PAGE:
Microglia are the primary immune cell in the central nervous system and are known as the “resident” macrophages in the central nervous system (CNS). While microglia are classically known as the immune cells of the CNS, their role has more recently been shown to extend far beyond immunity. The effects of ethanol on the brain are closely linked to neuroimmune responses mediated by microglia that are present in the healthy brain from the time of development. Though microglia have been classified as the “resident” immune cells of the CNS, new research suggests that other immune cells may be implicated in the immune response. Normally, the blood-brain barrier (BBB) prevents the infiltration of cells and foreign pathogens from crossing from the periphery into the CNS. However, peripheral monocytes are known to infiltrate the CNS in response to seizures, traumatic brain injury, infection, and multiple sclerosis. Whether or not these cells engraft and become microglia is still a topic of debate. The aim of this study was to determine the effect of acute ethanol on microglia activation and monocyte infiltration into the CNS. We hypothesized that acute EtOH would lead to an increase in neuroinflammation by activating “resident” microglia to an inflammatory polarization and induce the infiltration of macrophages across the BBB. Using the Macrophage FAS-Induced Apoptosis (MaFIA) mouse model (GFP+ on Csf1r promoter), fluorescent microscopy, and flow cytometry we assessed the presence and phenotype of microglia and infiltrating macrophages following 1, 2, and 4 g/kg ethanol at .5, 1, and 2 hours post-injection. By measuring volume/surface area of microglia in the VTA and NAc following EtOH, we found that EtOH caused microglia activation in these areas, and that the microglia are shifting toward an M1 polarization. However, some of our findings were counter to our hypothesis. We found that EtOH, decreases the number of infiltrating monocytes in the VTA and NAc. It is possible that other cells like T and B cells are recruited across the BBB. These findings suggest a neuroimmune connection for acute ethanol use and challenge the dogma that ethanol has exclusively central effects on DA neuronal activity and release. Further research is being performed to examine the implications of this effect, and what effects a conditional knockdown of monocytes has on ethanol intoxication and reward.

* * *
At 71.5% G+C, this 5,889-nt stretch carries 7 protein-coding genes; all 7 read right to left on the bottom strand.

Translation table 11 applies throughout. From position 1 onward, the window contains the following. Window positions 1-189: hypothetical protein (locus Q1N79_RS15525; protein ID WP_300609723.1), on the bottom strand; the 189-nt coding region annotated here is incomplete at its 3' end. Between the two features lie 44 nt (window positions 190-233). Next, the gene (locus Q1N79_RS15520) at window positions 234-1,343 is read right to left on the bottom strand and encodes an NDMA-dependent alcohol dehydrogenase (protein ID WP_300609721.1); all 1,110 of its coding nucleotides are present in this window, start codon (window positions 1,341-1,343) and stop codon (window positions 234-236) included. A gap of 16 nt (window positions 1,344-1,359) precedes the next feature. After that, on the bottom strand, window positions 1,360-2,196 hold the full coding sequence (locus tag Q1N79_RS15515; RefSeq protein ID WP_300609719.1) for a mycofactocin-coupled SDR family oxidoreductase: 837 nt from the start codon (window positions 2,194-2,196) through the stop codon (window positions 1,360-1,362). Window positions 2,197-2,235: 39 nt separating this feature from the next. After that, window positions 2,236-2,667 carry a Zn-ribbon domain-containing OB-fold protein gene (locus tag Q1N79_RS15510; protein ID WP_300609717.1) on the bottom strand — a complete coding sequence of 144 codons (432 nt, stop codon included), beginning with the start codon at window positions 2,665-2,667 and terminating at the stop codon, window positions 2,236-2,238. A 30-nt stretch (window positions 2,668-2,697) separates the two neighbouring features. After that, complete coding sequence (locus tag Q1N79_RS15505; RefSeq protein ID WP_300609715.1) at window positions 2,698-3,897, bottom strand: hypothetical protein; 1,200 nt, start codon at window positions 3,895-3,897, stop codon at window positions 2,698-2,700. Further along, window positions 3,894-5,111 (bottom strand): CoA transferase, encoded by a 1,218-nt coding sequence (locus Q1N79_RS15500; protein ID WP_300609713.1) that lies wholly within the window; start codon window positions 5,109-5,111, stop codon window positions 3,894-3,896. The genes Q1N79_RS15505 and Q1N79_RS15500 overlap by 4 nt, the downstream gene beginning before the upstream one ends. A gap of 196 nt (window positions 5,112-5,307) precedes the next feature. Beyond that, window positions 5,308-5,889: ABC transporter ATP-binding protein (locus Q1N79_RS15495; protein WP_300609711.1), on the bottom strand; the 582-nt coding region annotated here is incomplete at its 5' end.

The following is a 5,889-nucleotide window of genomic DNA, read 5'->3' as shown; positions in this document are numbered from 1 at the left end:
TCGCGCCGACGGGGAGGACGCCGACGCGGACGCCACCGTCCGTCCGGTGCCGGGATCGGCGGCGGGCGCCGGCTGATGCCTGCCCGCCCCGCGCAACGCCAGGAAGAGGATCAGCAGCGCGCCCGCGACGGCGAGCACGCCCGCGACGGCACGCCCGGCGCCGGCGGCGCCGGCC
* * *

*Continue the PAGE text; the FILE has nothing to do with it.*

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alcohol, microglia, macrophage, inflammation, cytokines, neuroimmune